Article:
That space

Aren’t we lucky to have the opportunities that many of us do as modern educators. The choice of colleges to study education, the specialism that we select, the kind of school, the location – perhaps country – in which we choose to teach, the career path – all of these are such rich opportunities. Wonderful.

And yet, whilst we can freely choose which opportunity to pursue, each is very expensive. Economists call this: opportunity cost. For example, as we rise in seniority in our school, we sacrifice opportunities to directly and deeply nurture the learning of individual students. As we become Faculty Heads and Deputy Principles and Heads of School, we no longer get to inhabit the exquisite hubbub of the classroom – a place that was once our ‘home’. Our interaction with students and, therefore with education, becomes quantitatively and qualitatively different.

As we become decision-makers and budget-holders and managers, we have the capacity to scale our influence. But, we give up the privilege of having 20 or 30 young minds to mould – each lesson – at the ‘chalkface’.

We, at once, grow and shrink in our impact.

School leaders create and enable policy and culture and expectations in their communities. School teachers ignite and enable learning, passion, curiosity, empathy, love, hope, and wellbeing in their students. Both of these roles matter. And both of them come with sacrifice.

Ultimately, whilst school leaders undoubtedly have the power to impact the lives of both students and educators, there is nothing more powerful than that beautiful space between a teacher and a student. And when a school leader propagates that space with culture and professional relationships based on forgiveness, integrity, trust, compassion and hope – that space between a teacher and a student is lit up.

That space is where great education truly lives.

 

[P.S. This is my 201st daily post. And my last daily post…for now. I will continue to post here regularly – but not every day. I need to turn my attention to another writing project. Thank you to everyone who has read my posts, shared my ideas, and kept me going. Lots more to come…]

Quiet is easier

Schools are rife with professional conversations, committees, and meetings. Each one of them is an invitation to contribute. Sometimes we’re compelled to contribute, sometimes obliged, and sometimes we can choose to contribute or not.

Some meetings, of course, are mundane, some are informative, and others are confronting and provocative. It’s in the latter kind that we matter most. If we don’t, we shouldn’t be there.

And it’s in those demanding engagements – at times when we feel elevated emotions and moved to comment – that we are forced to make a choice. Share our view and risk being shouted down, embarrassed, or challenged? Or keep our thoughts to ourselves?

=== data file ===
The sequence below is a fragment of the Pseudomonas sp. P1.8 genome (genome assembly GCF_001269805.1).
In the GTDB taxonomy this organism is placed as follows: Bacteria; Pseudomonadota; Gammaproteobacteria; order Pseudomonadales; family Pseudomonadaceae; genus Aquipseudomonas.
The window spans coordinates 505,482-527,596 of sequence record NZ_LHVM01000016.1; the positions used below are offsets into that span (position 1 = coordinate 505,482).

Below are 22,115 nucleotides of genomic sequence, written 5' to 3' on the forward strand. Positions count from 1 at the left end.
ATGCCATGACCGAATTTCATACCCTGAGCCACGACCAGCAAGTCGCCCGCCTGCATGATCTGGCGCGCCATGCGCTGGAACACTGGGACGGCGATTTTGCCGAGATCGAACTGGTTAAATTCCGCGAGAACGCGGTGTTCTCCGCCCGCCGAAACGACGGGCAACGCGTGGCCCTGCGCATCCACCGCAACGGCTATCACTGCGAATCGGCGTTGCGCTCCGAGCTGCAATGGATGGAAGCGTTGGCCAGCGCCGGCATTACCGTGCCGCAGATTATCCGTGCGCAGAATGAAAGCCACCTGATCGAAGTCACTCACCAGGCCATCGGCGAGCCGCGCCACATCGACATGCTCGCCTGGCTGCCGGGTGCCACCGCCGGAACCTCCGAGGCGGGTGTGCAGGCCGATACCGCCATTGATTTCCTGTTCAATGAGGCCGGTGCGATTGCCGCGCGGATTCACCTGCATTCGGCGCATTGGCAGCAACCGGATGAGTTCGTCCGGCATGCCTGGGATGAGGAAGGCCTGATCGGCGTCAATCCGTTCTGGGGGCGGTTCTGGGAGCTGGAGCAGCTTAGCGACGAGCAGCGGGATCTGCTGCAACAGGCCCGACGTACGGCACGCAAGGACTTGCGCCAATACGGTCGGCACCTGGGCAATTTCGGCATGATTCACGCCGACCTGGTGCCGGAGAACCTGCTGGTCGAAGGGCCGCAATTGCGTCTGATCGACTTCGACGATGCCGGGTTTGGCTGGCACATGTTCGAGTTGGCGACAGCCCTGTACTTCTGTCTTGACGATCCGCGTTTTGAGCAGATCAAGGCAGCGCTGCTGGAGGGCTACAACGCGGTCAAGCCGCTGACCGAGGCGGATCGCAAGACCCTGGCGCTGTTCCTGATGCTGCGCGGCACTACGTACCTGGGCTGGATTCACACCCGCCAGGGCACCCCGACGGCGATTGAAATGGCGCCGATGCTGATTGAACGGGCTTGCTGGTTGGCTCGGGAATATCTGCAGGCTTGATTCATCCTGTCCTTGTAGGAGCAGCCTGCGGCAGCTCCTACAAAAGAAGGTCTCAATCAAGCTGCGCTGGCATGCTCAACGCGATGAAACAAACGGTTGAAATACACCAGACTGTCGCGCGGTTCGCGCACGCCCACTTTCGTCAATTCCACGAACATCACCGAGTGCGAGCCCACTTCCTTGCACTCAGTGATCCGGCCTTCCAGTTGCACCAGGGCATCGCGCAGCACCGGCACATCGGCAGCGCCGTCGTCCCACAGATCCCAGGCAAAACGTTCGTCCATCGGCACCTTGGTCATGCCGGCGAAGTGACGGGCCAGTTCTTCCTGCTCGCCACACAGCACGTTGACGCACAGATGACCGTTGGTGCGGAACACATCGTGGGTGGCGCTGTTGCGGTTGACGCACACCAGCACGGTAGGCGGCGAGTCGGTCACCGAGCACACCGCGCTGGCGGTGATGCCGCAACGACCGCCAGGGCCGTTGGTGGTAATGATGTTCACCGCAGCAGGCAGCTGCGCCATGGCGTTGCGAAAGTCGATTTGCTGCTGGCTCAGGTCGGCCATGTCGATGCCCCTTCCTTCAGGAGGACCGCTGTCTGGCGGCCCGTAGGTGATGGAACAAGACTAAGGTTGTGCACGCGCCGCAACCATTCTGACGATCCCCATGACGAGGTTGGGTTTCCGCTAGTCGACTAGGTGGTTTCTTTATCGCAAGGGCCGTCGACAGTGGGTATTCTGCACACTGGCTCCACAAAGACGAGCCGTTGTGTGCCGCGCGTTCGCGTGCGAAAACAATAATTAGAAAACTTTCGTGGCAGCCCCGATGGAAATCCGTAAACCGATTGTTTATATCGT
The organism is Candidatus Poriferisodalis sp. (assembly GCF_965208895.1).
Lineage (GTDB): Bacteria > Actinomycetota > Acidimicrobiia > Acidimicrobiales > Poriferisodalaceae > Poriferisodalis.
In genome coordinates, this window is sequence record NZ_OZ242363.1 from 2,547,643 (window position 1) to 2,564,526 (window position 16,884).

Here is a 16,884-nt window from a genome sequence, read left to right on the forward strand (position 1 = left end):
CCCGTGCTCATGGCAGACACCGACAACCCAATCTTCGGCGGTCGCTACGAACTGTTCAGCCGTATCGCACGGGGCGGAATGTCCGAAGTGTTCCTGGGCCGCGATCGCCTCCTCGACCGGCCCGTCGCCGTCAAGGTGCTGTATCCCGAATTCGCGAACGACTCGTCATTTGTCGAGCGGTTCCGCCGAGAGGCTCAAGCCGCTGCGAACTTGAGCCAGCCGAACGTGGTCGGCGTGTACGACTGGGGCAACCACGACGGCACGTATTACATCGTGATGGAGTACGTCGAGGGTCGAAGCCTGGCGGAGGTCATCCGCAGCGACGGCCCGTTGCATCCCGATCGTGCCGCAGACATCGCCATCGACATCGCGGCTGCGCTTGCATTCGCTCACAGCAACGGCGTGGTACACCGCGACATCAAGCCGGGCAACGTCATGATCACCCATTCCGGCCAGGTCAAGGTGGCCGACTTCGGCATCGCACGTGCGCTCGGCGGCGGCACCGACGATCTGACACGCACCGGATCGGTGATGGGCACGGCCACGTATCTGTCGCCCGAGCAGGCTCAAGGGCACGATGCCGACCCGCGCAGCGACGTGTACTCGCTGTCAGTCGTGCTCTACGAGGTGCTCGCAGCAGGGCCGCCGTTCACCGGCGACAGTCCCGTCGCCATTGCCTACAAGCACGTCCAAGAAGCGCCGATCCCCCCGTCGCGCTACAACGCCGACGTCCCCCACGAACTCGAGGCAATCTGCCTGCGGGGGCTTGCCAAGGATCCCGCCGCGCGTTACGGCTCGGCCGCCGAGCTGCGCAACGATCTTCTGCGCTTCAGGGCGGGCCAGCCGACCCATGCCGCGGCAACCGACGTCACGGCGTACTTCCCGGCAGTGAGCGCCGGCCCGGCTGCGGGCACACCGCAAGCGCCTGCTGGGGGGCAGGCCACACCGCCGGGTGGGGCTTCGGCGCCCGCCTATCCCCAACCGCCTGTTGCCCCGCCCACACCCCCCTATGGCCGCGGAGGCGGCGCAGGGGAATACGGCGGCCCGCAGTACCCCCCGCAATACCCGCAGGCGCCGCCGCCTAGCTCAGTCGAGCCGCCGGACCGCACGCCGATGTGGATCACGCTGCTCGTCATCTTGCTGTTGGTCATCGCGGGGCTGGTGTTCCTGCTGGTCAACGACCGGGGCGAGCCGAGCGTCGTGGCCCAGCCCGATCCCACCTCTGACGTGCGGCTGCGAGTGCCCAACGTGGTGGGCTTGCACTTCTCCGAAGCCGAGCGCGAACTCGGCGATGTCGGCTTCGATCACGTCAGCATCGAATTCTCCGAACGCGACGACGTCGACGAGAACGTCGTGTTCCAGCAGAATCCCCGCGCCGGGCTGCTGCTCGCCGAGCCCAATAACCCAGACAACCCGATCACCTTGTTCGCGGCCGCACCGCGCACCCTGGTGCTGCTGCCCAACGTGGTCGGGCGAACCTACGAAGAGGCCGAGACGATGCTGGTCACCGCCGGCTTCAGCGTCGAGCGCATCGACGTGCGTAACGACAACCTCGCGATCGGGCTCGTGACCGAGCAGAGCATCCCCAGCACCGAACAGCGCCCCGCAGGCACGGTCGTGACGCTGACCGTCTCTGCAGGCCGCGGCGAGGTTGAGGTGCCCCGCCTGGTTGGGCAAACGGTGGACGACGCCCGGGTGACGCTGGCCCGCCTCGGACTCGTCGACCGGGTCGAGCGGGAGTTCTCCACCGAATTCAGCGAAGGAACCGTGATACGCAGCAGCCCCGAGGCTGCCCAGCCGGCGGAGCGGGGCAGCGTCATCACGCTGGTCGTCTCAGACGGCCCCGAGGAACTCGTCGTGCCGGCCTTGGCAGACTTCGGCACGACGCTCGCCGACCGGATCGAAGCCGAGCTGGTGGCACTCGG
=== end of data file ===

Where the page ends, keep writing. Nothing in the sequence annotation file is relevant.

After all, remaining quiet is easier – it helps keep the meeting moving along nicely ­– it helps maintain the status quo – it’s less complicated, trouble-free and painless.

And so we should keep quiet – if uncomplicated, trouble-free and painless is our aspiration.

Mine, mine, mine

There’s a well understood convention in baseball whereby the fielder who is in the best position to catch a ball that is high in the air yells: “Mine, mine, mine!”. It is a signal to the other fielders to relax because their team mate has taken responsibility for the catch. Mine, mine, mine is an acknowledgement that something important needs to be done and that a single person is taking responsibility.

This protocol also helps mitigate one of the risks of team sport – diffusion of responsibility. There’s nothing worse than the ball landing on the ground between us because I thought you were going to catch it and you thought that I was.

And there’s nothing worse than a student in need slipping between the gap because I thought you were going to catch her and you thought that I was. Unfortunately, it happens in schools – often when we’re so busy trying to do our part for the team that we lose touch with the bigger picture or we lose touch with each other.

We can’t be expected to catch every ball. And it’s certainly not about solely ‘owning’ a problem. That’s what a team is for. But we need to keep our eyes up. And when we are in the best position to do something to support a student in need – to coordinate a response, to provide resources, to refer to an expert, or even just to check in – be loud and clear: mine, mine, mine.

SDGs – the true purpose of education